Know thy competitor

Some of Salesforce.com's sales and marketing teams seem to be overstepping the mark in what they're telling customers about one competitor.
Written by Phil Wainewright, Contributor

It's a well-known fact that Salesforce.com CEO Marc Benioff hates to lose a deal. But some of the company's sales and marketing teams seem to be overstepping the mark, according to a document forwarded to ZDNet by Entellium, one of the following pack of on-demand CRM vendors snapping at the heels of Salesforce.com.


Headed "How to Perform a CRM Evaluation," the 13-page Word document concludes with a four-page checklist of over a 100 comparison points between Entellium and Salesforce.com. Nothing wrong with that in principle — except that the checklist is 80% incorrect, according to Entellium. "In my entire professional career I have never seen anything like this," Entellium's feisty chief marketing officer Natalee Roan told me an email today.

Before I go any further, let me pause and disclose to you why I must tread carefully here. Back in the mists of time I was a director of Entellium, and as a result I still hold a residual equity stake in the company, and I have provided advice as a consultant from time to time. So I must take pains to be scrupulously fair to Salesforce.com in my coverage of this matter, as I think anyone who knows me would expect of me.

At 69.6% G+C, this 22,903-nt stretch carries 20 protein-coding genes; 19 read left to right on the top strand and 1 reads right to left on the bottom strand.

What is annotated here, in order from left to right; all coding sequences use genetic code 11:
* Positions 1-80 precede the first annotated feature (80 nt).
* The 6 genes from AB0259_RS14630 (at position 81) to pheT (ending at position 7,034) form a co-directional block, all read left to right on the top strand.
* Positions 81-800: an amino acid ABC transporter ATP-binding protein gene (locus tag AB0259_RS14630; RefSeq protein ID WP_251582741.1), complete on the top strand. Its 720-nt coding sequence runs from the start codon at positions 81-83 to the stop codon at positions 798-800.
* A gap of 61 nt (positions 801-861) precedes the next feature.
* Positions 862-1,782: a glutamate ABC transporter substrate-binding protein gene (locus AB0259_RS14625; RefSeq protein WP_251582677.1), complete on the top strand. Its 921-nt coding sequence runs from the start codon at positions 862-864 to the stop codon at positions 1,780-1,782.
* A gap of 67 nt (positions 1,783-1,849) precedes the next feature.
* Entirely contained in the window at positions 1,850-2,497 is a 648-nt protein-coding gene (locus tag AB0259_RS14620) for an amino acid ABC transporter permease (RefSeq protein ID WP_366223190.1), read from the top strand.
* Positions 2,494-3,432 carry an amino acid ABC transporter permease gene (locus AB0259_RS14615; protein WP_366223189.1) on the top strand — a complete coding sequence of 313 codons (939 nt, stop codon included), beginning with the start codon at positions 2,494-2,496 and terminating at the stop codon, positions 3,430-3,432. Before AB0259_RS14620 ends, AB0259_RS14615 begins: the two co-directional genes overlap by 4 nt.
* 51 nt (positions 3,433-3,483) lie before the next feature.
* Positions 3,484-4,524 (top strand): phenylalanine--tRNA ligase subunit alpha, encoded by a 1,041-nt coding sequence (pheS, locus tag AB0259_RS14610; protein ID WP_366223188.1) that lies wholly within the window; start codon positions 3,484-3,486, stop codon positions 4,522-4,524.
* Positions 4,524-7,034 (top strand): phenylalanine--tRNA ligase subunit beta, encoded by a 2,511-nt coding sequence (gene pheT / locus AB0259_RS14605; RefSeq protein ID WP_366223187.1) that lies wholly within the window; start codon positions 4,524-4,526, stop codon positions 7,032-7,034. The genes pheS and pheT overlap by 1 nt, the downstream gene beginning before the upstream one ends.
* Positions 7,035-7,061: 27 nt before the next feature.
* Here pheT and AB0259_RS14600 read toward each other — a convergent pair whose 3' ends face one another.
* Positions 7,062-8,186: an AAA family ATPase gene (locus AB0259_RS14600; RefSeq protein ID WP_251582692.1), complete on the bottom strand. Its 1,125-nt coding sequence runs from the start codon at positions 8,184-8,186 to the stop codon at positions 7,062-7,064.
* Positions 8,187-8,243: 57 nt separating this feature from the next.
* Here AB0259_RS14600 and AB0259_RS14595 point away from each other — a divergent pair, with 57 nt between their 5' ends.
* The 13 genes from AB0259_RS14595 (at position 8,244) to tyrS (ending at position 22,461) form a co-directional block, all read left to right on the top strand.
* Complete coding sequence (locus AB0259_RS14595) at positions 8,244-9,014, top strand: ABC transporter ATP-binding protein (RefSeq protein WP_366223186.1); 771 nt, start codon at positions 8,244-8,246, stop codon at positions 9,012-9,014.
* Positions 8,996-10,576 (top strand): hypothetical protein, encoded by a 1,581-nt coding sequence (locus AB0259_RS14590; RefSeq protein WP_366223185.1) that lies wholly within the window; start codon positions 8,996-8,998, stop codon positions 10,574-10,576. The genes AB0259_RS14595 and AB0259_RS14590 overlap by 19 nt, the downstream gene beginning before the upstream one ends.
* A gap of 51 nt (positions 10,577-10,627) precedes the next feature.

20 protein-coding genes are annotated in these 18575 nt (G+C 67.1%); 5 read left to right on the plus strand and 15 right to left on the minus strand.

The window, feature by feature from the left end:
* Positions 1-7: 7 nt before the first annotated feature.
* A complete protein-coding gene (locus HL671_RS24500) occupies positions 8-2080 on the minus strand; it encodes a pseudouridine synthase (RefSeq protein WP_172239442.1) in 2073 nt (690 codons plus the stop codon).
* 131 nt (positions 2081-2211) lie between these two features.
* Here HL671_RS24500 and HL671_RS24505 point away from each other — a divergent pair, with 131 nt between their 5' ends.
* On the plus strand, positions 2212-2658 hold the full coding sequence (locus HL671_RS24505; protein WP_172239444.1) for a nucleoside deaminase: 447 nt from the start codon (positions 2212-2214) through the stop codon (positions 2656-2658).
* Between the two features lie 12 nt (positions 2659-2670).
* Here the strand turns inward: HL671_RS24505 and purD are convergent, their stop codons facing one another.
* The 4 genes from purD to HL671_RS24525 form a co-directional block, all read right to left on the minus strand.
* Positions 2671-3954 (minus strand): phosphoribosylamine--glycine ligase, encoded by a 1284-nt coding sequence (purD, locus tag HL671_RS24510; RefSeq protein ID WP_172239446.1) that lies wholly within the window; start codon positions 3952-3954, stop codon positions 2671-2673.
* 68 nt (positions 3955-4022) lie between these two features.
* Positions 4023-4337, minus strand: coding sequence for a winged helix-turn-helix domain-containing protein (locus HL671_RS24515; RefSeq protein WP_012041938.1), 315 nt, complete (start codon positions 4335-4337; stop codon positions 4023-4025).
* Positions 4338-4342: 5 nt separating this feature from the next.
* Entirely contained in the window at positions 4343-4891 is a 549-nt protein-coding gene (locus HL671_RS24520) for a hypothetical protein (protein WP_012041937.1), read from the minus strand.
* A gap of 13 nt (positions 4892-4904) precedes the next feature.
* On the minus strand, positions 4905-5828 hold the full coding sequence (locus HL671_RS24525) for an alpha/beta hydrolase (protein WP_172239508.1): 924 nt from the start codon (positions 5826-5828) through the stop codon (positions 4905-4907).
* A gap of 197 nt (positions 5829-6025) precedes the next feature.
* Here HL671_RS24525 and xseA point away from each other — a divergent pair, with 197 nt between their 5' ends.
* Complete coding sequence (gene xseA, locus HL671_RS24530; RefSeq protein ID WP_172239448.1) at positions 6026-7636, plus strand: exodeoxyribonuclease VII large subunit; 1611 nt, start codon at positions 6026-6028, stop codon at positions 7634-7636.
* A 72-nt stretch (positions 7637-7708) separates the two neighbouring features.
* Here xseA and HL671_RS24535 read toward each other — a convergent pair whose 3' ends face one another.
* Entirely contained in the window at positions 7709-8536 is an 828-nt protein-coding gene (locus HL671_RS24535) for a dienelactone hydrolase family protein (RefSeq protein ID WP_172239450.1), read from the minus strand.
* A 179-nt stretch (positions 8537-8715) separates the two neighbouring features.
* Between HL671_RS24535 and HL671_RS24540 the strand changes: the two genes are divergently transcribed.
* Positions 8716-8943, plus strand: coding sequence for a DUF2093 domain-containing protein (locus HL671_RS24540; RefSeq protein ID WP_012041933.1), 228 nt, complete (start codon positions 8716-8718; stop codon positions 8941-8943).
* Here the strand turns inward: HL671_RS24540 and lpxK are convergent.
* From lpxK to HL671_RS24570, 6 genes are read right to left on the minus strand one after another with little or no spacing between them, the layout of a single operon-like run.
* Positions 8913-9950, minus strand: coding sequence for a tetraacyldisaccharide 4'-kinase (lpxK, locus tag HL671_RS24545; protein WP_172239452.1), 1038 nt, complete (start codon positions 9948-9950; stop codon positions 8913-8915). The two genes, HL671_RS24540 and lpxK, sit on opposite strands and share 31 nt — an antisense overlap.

My understanding is that this is not a published document in the sense that it is openly available from Salesforce.com's website, but Entellium reports that it has been privately circulated to a number of their customers and prospects, presumably by members of Salesforce.com's sales team.

If it was intended to give Salesforce.com an upper hand in its dealings with Entellium, it now seems to have backfired. Entellium has published an extract on its own website, complete with a corrected version that shows a column of 'No's attributed by Salesforce.com to the Entellium product corrected to 'Yes's. A covering statement from Ms Roan (who I've not met but appears to be handling the incident with great panache) takes the opportunity to score some points against her competitor, talking up distinctive Entellium features such as its pay-per-month contracts and formal SLA (with rebates for non-performance). "I am proud we are having such an impact on companies that don't do business this way that they are now using underhanded tactics to compete," she concludes.

Whatever the intended effect, issuing a document so apparently ill-researched has ended up handing Entellium a tremendous marketing coup, and is an object lesson in how not to deal with competitors. Naturally, I contacted Salesforce.com first thing this morning to ask about the source of this document and the alleged inaccuracies, but the company has not come back to me with any official statement. Most likely, this was an unauthorized initiative by a relatively junior member of staff and should not be seen as symptomatic of the company's entire approach to sales and marketing. But that doesn't excuse it.

Looking at the document's comparison checklist, I see that under the heading of Risk Mitigation, there's a solid 'Yes' in the Salesforce.com column against 'High degree of professionalism throughout organization', while the Entellium column sports a question mark. On the evidence presented today, it seems the question mark is in the wrong column.

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